Your own background is quite interdisciplinary, is it not?

Really interdisciplinary. I didn't really know anyone who went to art school until I was in my late 20s, but I probably primarily work with artists who come from that kind of background now. I started out in music and worked with writers, comic book artists and performance artists. I was commissioning new work quite early in my career, often projects that were quite site-specific. I guess when I was appointed they were specifically looking for someone who kind of knew a bit about a lot of different worlds and was interested in artists trying new things and new forms. I suppose that is a kind of specialism, to be able to bring different worlds together and hold them - but not everyone can do that.

How do you feel the Studios have shaped Somerset House as an organisation?

Somerset House has changed a lot in the time since I started, and the Studios have been integral to that. What we do is distinctive in that we have a group of really critical, challenging people in the building. No one else does that to the same extent. Artists are very opinionated, and we're all working together every day. Mostly, that's a beautiful privilege. However, there have been times, particularly in the early days, when people have been critical of the institution, as they are of all institutions. The thinking behind the Studios was to be an agent for change for the rest of the organisation. Back then, and it’s still really common elsewhere, many artists were expected to work for free just for exposure. We never do that here. Early on, we realised we needed an artist rate system because the volume of artists here made it very complicated to work any other way, and if we’re charging artists rent we need to work with transparency on fees. We can see how much it was costing them to create work because we provide their studio.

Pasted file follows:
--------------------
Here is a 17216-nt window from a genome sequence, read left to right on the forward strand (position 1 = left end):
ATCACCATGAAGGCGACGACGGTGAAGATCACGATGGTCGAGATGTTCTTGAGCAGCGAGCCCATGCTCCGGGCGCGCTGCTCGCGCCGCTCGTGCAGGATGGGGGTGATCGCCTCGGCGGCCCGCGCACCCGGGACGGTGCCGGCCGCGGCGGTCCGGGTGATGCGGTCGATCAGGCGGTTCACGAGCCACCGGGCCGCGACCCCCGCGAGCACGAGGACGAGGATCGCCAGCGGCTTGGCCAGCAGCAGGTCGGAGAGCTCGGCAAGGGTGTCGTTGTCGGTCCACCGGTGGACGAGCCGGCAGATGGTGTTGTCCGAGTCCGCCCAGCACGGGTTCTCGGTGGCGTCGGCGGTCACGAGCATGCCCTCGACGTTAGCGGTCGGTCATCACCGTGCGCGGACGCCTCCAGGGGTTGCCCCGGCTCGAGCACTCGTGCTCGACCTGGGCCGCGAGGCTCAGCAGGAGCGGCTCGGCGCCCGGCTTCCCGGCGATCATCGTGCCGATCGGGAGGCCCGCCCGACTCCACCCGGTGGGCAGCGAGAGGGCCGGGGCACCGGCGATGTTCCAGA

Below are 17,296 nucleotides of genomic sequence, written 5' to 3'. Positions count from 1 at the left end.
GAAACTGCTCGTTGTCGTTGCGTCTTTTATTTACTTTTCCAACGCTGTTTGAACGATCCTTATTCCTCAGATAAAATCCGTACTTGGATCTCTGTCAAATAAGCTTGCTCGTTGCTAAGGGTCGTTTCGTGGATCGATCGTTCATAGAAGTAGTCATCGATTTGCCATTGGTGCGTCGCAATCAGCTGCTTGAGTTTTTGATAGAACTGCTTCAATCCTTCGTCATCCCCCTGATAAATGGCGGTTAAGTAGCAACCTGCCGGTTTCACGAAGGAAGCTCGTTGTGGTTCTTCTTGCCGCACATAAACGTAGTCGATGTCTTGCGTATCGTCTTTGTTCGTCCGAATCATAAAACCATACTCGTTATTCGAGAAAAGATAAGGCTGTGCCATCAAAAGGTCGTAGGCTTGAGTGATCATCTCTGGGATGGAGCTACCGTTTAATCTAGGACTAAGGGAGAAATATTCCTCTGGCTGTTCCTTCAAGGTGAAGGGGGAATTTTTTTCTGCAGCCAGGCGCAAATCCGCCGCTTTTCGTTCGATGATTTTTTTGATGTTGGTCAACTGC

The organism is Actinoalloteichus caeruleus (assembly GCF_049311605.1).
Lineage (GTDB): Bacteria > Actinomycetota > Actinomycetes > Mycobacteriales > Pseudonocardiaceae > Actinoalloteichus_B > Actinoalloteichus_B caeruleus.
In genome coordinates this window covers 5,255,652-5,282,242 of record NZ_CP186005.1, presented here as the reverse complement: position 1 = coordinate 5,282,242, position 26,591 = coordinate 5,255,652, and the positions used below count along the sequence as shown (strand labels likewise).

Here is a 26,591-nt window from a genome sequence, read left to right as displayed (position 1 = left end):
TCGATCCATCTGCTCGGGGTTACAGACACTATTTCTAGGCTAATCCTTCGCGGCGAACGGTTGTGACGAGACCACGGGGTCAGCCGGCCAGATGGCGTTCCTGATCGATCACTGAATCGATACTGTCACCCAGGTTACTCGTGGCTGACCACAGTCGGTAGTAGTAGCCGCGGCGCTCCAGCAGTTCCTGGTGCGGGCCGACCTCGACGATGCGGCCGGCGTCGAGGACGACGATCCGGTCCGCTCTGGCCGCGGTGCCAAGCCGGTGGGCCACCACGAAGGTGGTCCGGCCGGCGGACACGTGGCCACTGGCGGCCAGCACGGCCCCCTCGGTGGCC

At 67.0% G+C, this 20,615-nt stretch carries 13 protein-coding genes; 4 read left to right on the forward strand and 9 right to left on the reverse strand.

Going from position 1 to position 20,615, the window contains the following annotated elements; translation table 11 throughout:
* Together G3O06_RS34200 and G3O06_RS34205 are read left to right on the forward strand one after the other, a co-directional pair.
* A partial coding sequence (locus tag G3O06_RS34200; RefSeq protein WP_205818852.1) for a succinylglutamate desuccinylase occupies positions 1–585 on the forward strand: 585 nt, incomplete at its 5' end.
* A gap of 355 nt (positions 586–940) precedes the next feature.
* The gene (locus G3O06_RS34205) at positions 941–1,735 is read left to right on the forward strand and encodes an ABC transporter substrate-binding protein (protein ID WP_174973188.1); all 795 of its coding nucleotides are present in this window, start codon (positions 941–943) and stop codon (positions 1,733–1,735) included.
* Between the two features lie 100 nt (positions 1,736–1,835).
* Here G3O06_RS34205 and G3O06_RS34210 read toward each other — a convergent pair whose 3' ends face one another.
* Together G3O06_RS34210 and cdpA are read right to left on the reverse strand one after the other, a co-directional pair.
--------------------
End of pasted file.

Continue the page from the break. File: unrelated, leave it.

Somerset House entrance. Photography courtesy of Somerset House

The impact of the artists here and the people we bring in is increasingly recognised throughout the wider organisation. We have a show by Charles Jeffery opening next Friday. He's been a studio artist for seven years and is now doing a big solo show around his Loverboy fashion brand. A few years ago, we did something with Anna Meredith in the courtyard where she programmed 18 pieces of music for 18 bumper cars. The audience drove the bumper cars, and every crash changed the direction of the composition. We have a major project opening in the Courtyard next summer which will be our biggest project here today, but I can’t share details on that at this point.


Agnès Houghton-Boyle is a critic and programmer based in London. Her writing features in Talking Shorts Magazine and Fetch London.